Phyllis Webster earned a degree in journalism before embarking on a long career in public relations and marketing. A Granbury resident since 1998, she has been deeply involved in the community. She is an award-winning writer and photographer, as well as a Master Gardener. She has authored Garden Patch since 2001.
As a gardener, you have many reasons to be thankful. First, you participate in the miraculous process of growing plants from tiny seeds and watching seedlings as they mature and prosper. What’s more, you tend small plots that produce edibles such as vegetables and herbs, which are used to create flavorful meals. And by planting a landscape, you provide fruit and nectar-producing flowers, which in turn feed wildlife.
Thankfully, the benefits of a garden are far-reaching. For example, trees give shade, shrubs break harsh winds and groundcovers hold the soil. Plants produce the oxygen we breathe and the food we eat! Simply spending time in the garden nourishes body and spirit. But beyond practicalities, gardens give us beauty — colorful flowers, fruit and foliage as well as interesting texture, shape and form.
Growing plants bridges cultural gaps and brings people together. Gardeners love chatting about their favorite plants, swapping cuttings as well as tips and techniques. When traveling, public gardens are a top attraction. In distant lands, learning about plants either endemic to an area or grown as crops teaches us a lot about how other people live. For example, visit Italy and you’ll see olive trees and grapevines, which means olive oil and wine at meals.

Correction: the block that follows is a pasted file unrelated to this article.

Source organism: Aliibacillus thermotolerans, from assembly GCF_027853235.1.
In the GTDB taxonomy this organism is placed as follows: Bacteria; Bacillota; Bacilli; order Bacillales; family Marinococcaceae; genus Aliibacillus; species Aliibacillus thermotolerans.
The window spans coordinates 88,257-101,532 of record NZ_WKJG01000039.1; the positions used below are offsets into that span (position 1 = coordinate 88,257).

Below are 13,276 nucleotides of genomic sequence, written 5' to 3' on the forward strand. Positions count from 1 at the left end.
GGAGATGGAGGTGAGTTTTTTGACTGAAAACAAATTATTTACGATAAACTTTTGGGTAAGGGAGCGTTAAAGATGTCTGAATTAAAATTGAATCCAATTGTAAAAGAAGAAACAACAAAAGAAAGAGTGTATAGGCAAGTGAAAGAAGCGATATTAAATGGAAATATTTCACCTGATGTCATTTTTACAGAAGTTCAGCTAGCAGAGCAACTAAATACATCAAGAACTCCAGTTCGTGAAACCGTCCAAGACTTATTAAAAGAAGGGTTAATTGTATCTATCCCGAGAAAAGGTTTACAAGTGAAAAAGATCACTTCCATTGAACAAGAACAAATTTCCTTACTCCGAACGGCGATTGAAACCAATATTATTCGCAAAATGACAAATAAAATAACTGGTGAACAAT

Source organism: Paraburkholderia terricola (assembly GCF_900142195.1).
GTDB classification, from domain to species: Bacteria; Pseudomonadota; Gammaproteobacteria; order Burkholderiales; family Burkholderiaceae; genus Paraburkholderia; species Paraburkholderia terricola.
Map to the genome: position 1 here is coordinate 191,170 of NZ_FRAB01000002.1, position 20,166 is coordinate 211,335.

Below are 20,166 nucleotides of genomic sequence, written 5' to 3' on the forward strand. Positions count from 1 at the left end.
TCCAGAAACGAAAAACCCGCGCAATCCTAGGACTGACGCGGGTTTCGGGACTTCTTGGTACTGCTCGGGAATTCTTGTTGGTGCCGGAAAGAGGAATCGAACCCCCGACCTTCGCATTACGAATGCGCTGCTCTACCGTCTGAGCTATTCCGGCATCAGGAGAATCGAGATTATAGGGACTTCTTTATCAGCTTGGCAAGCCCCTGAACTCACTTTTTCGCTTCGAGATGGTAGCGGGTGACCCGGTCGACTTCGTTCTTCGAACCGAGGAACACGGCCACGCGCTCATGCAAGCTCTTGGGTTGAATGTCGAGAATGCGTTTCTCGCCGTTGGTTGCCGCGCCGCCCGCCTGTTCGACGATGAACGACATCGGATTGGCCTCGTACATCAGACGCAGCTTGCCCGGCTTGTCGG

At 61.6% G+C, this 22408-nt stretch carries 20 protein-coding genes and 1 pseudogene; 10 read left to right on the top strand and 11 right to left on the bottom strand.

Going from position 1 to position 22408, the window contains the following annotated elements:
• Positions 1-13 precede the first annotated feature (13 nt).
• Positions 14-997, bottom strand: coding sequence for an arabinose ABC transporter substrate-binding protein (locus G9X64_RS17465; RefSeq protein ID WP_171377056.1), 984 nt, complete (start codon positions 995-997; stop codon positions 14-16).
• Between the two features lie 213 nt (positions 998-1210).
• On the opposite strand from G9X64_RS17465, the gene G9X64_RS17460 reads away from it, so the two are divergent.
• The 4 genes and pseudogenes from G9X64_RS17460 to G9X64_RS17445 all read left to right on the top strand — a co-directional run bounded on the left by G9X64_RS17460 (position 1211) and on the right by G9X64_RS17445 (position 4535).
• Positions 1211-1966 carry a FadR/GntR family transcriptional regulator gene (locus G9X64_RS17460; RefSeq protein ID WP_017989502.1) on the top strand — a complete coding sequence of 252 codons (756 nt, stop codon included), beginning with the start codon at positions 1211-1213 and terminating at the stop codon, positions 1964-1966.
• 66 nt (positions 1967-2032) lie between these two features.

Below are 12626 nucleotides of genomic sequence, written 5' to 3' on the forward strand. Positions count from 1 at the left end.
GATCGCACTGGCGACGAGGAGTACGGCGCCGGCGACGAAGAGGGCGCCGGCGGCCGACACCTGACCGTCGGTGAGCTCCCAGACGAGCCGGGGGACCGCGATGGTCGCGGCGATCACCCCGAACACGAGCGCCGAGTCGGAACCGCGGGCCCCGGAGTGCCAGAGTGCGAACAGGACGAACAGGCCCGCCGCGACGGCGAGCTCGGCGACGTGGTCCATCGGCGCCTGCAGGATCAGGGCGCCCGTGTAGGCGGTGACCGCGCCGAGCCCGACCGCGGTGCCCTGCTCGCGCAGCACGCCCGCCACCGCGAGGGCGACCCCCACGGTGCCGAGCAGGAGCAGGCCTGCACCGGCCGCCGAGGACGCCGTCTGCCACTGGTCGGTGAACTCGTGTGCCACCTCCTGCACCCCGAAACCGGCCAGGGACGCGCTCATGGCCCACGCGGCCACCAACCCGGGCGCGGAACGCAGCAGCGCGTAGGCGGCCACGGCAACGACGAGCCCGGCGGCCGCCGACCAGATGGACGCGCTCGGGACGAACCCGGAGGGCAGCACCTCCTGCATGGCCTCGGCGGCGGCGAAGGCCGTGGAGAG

Gardeners have good reason to cultivate an attitude of gratitude when gifted with good soil, soaking rains and mild weather, which can result in plentiful crops. Grateful gardeners often share their bounty. How?
Birds, butterflies and other wild creatures benefit from gardens, such as those that have nectar-producing flowers and berry-producing shrubs. Also, you could add a bird feeder and fill it with seed. To benefit friends and neighbors, consider gifting a portion of your produce, whether fresh, dried or canned. Dig, divide and share perennials. Save and distribute seeds. Or invite others to share a meal based on your harvest.
Perhaps the best thing a gardener has to share is knowledge and experience. Enhance your expertise by attending educational programs offered by local Master Gardeners. Then share what you learn by giving advice to neighbors, trading recipes, teaching children about gardening and answering questions about plants. If possible, volunteer at a community garden, participate in a beautification project or support a local garden club.
Gardening is life-sustaining. It allows us to immerse ourselves in the natural world. And it teaches us myriad lessons in creativity, patience, endurance, science and teamwork. For gardens and all they offer, be thankful!
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